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By JEFF MARTIN

I remember the first tree I cut down for Christmas purposes.

It was out in Kansas, smack-dab in the center of this grand country. Aside from the fact that I was shocked any trees even grew in the state of Kansas, I was floored that there were so many scattered across the farm. I donít remember the name of the place, but I do remember the kindness of the owners. We bought a Douglas fir, if memory serves me correctly, and it had a joyous smell ó it looked pretty darn nice, too.

When I moved to western New York, I was overjoyed that I had moved to pine tree central, home of some of the most beautiful specimens on the planet. Most people I know here, ridiculously enough, have artificial trees. Itís like people who live in Hershey, Pa., eating Aldi brand chocolate.

I interviewed Butch Hill at Hillís Christmas Tree Farm, 13214 Belscher Rd., in Springville, for a news article. I remember pulling up to his shed and seeing this man as big as a redwood trunk standing in the drive with a wrench in his hand. It was midday, early season, and business was just starting to jump.

There are about 24,000 trees growing on the property, according to Hill. The most popular ó Balsam fir, Canaan fir, Concolor fir, Douglas fir, and Grand fir, and blue and white spruce trees ó are available for cutting, but the Canaan fir has proven to be the most popular.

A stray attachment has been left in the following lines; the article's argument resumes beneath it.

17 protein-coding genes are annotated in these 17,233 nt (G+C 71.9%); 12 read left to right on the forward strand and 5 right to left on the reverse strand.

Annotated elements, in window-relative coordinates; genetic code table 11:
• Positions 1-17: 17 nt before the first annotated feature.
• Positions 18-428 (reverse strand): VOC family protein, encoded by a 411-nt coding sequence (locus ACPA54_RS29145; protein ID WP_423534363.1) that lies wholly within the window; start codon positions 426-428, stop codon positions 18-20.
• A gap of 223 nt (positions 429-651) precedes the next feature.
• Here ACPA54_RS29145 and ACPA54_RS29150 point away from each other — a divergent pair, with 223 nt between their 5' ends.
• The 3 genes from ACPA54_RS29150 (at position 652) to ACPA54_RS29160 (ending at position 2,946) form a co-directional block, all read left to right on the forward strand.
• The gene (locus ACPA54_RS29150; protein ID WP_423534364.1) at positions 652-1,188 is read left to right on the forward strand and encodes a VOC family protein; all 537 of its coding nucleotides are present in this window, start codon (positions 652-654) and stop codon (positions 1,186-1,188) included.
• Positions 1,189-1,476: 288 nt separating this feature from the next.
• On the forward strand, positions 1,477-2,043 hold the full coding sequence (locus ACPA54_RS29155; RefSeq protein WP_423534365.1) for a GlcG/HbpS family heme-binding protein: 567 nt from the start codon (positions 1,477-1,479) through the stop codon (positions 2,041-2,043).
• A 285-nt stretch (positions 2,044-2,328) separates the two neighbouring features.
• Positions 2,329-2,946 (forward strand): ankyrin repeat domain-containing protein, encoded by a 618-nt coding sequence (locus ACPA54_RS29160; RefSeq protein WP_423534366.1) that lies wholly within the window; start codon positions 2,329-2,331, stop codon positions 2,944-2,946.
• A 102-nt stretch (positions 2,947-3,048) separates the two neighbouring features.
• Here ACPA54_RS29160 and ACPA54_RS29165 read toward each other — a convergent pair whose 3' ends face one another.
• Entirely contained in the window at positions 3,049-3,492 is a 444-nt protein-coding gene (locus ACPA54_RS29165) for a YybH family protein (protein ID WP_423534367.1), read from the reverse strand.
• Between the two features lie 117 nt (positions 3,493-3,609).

When I first saw it, I had no idea what it was. I remember Butch noticing that I was noticing the tree, and thatís when he started telling me about the specimen.

Discovered by an Ohio State University professor in a West Virginia valley, this tree has a wide, straight shape and shows a variety of colors. Its scent is strong, but not so strong that it overpowers a room.

The Hills began planting Canaan trees in 1998 and started selling them about eight years later. Itís become one of his most popular trees.

I tell you this, dear readers, because, if you donít already know, you ó we live in an area that doubles as Santa Clausís home away from home, his Rio, his Caribbean, his Mexico, his lawn chair in the sand.

The variety of tree farms in Western New York is impressive ó not only in Springville, an area that I should tell you I will be writing about in this paper with more frequency henceforth, but also in the Ellicottville area. Over in West Valley, for instance, thereís McHugh Trees, another place Iíve heard good things about.

And should you decide to cut a live tree, follow these tips. First, donít just pull the car over to the side of the road, pull out the hacksaw and start hiking through the forest. Not only do you risk getting shot, itís illegal. Find a tree farm.

You should also go early and not wait until some goofball columnist tells you to go. Youíll get a better offering of trees. In most cases, tree farms lend you tools to cut the tree down, but bring a hacksaw just in case. And donít be a dork and bring a chainsaw or axe.

Once you find your tree, cut it close to the ground so that your second cut allows the tree to soak up water at home. Once you do get it home, shake it off in the driveway to free loose needles. Put it in a stand full of water and, for the treeís sake, lower the room temperature to about 65 degrees so it can get accustomed to its new home.

And then enjoy. Thereís nothing quite like a live tree. I used to be against the practice, but Iíve since changed my mind. Trees, like people, love company during the holidays.

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